how to read ingredient lists

Ingredient lists are a time sucking disaster for me. BUT, to ensure the products you purchase will perform as claimed - especially in skin & hair care products - you gotta learn to identify the 1% line. Here's why...

1: The 1% Line - Why Does it Matter?

According to INCI (International Nomenclature of Cosmetic Ingredients) all ingredients must be listed in descending order of concentration - up to 1%.

So the 1% line acts like an invisible curtain, because anything after is less than 1% of the total mix.

Why should you care?

Some active ingredients like Vitamin C or Niacinamide need to be in high concentrations to be effective, but these ingredients can be expensive to source and formulate, so some brands sneak them into the ingredient list at really low concentrations to make big claims associated with those ingredients.

So if you spot these guys to the right of the 1% line, chances are their concentration is too low to work the magic they promise.

NOTE: this rule doesn't apply to all actives - some, like retinol, hyaluronic acid & beta glucan - still work wonders below 1%, and if they were higher than 1% they might actually damage skin.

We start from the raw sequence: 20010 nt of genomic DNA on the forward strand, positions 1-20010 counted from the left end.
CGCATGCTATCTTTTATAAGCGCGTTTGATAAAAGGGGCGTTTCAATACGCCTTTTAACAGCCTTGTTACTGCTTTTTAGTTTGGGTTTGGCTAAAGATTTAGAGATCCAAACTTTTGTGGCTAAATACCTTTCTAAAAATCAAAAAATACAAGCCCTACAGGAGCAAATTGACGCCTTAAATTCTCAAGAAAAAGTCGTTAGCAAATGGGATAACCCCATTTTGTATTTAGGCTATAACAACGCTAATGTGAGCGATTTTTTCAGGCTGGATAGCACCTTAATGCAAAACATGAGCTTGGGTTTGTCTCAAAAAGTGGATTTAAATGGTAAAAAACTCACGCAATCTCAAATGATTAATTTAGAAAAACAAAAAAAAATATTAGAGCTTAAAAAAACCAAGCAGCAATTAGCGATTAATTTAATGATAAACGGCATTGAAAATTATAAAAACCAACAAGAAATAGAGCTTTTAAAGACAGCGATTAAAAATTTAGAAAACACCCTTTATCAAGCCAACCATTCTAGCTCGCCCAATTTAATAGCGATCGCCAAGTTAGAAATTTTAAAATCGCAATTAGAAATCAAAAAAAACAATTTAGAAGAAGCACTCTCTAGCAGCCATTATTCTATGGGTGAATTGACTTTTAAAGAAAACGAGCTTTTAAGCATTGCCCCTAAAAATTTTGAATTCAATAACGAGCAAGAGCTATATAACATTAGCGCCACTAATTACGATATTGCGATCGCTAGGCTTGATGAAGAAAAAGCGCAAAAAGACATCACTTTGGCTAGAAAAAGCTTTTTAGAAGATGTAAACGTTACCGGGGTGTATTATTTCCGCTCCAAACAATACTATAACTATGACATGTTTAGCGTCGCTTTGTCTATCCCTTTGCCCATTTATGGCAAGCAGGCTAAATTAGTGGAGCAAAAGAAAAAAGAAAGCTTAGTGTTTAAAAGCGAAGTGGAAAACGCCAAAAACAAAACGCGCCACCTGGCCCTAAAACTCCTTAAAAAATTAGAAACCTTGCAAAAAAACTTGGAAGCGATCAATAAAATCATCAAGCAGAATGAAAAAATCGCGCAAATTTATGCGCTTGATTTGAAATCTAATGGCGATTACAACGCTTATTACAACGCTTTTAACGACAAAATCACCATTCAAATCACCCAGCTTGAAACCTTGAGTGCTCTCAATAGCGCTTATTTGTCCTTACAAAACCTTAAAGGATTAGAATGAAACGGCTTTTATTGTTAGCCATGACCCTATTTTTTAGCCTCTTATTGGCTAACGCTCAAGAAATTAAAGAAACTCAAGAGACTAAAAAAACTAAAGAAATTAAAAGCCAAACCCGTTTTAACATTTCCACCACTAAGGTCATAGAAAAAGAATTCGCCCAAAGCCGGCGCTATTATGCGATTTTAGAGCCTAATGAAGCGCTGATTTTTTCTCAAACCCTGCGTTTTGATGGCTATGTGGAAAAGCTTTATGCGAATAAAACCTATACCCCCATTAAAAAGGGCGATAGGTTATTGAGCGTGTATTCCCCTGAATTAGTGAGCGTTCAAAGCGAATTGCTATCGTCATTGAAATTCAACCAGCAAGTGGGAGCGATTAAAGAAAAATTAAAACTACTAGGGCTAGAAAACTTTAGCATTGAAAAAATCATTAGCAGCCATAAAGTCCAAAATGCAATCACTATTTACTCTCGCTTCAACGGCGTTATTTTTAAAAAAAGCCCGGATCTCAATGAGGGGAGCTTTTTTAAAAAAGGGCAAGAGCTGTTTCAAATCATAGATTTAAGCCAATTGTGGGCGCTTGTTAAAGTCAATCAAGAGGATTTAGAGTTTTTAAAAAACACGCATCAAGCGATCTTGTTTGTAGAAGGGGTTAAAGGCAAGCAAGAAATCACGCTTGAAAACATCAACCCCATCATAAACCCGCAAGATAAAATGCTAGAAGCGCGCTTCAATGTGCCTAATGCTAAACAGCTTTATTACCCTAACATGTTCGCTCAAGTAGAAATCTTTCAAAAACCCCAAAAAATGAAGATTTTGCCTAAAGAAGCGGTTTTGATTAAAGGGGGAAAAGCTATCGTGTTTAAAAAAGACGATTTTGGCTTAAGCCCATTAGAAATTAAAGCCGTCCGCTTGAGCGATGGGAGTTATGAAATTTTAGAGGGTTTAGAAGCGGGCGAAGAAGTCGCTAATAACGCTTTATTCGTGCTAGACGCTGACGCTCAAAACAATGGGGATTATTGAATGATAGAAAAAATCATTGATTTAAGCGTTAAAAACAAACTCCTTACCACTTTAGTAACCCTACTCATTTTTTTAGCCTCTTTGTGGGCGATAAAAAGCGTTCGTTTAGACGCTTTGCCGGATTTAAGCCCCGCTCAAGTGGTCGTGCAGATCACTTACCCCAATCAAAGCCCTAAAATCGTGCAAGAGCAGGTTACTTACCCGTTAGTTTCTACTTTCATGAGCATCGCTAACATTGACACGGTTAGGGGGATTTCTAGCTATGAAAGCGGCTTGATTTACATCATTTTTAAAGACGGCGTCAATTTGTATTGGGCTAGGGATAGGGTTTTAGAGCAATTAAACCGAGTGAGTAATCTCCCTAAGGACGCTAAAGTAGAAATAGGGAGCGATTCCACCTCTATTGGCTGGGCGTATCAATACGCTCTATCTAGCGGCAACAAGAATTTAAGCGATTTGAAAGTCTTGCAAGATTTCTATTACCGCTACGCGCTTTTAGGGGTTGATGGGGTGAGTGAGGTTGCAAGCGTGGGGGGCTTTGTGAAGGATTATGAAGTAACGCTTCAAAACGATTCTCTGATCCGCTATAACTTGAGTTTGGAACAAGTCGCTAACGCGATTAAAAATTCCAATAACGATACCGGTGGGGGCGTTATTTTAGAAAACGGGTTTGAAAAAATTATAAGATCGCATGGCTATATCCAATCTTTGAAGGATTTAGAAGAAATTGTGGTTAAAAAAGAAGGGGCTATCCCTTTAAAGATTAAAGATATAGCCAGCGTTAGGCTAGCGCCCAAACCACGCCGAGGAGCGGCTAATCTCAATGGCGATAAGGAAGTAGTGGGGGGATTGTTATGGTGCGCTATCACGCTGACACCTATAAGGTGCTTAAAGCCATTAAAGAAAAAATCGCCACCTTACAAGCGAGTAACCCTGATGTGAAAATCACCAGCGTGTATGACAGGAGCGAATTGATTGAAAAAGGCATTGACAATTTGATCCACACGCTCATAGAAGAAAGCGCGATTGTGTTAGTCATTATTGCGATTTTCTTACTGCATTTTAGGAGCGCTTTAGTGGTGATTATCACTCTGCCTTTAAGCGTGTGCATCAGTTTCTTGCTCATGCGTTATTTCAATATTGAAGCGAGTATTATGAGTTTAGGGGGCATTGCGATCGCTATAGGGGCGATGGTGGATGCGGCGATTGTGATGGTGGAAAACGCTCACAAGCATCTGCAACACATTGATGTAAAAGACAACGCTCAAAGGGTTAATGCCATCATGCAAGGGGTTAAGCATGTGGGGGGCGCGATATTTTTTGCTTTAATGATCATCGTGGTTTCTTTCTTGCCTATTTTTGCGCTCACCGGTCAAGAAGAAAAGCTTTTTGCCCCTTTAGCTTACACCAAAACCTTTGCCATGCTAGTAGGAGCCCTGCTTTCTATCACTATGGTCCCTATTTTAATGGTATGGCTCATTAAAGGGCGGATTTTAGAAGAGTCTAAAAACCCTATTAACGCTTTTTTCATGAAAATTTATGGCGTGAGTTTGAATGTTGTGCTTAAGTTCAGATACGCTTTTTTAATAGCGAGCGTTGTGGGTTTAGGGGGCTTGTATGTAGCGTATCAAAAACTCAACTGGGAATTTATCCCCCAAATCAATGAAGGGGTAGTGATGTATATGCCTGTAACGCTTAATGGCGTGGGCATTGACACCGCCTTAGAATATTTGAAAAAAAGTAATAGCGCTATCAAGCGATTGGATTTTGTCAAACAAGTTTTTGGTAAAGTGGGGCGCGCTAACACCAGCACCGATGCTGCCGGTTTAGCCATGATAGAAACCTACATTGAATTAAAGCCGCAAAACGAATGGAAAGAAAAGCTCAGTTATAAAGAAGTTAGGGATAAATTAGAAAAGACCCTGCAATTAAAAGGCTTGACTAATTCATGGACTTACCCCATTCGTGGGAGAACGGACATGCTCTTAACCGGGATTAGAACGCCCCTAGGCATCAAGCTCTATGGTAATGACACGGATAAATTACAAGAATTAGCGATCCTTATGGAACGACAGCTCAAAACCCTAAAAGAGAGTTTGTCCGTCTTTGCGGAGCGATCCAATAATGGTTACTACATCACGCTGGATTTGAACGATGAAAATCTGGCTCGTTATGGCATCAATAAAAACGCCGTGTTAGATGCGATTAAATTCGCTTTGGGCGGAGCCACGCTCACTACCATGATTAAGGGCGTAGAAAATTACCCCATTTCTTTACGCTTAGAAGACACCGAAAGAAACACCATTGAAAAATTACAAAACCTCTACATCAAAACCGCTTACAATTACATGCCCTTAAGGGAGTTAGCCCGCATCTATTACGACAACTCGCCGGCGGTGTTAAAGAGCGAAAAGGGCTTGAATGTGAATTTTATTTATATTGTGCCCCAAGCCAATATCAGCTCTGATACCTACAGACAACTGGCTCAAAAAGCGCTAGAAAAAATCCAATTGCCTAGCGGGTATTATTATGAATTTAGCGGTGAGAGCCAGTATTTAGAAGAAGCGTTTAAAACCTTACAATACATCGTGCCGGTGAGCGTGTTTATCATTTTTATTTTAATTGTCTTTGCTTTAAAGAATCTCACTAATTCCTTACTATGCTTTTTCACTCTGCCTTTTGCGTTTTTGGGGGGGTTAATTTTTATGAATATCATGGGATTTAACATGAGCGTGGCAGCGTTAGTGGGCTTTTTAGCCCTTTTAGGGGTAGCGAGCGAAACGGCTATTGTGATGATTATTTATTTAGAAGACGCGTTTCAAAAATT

2: The Bait and switch... where things get SHIFTY

When ingredients drop to concentrations of 1% or less, brands are allowed to shuffle them around in the list. So they often push unsexy preservatives like Phenoxyethanol and thickening gums to the bottom of the list, and push SEXY super food extracts to the top (NOTE: I think we may even done that with our facial cleanser, but I'm about to change it).

So, how do you become a 1% line detective? Look for clues!

Some ingredients like Xanthan Gum, Gellan Gum, Guar Gum, and related gums are often used as thickeners. But unless your product is super thick or gooey, these gum buddies are unlikely to be above 1%. Why? Because too much of them would turn your lotion into a sticky mess!

Have a look at the image below to see what I'm talking about...

Now check out another vitamin C serum from a company I just randomly picked, with the odd name of 'etee' (weird right)?

Notice how their vitamin C - L-ascorbic acid - is actually the SECOND ingredient on the list after water (I know, why are they shipping water??? It's a little trickier to remove water from serums, but 'they' are trying I promise).

3: Your 1% Watch List...

So, if you want to know which ingredients typically fall within the 1%, look for these ingredients as indicators:

  • Extracts (with a few exceptions)
  • Fragrance and Essential Oils (especially for face products)
  • Parabens
  • Disodium EDTA
  • Sodium Benzoate
  • Potassium Sorbate
  • Thickening Agents

And if you'd like to check out any of etee's ingredients...

CLICK HERE to visit the shop!

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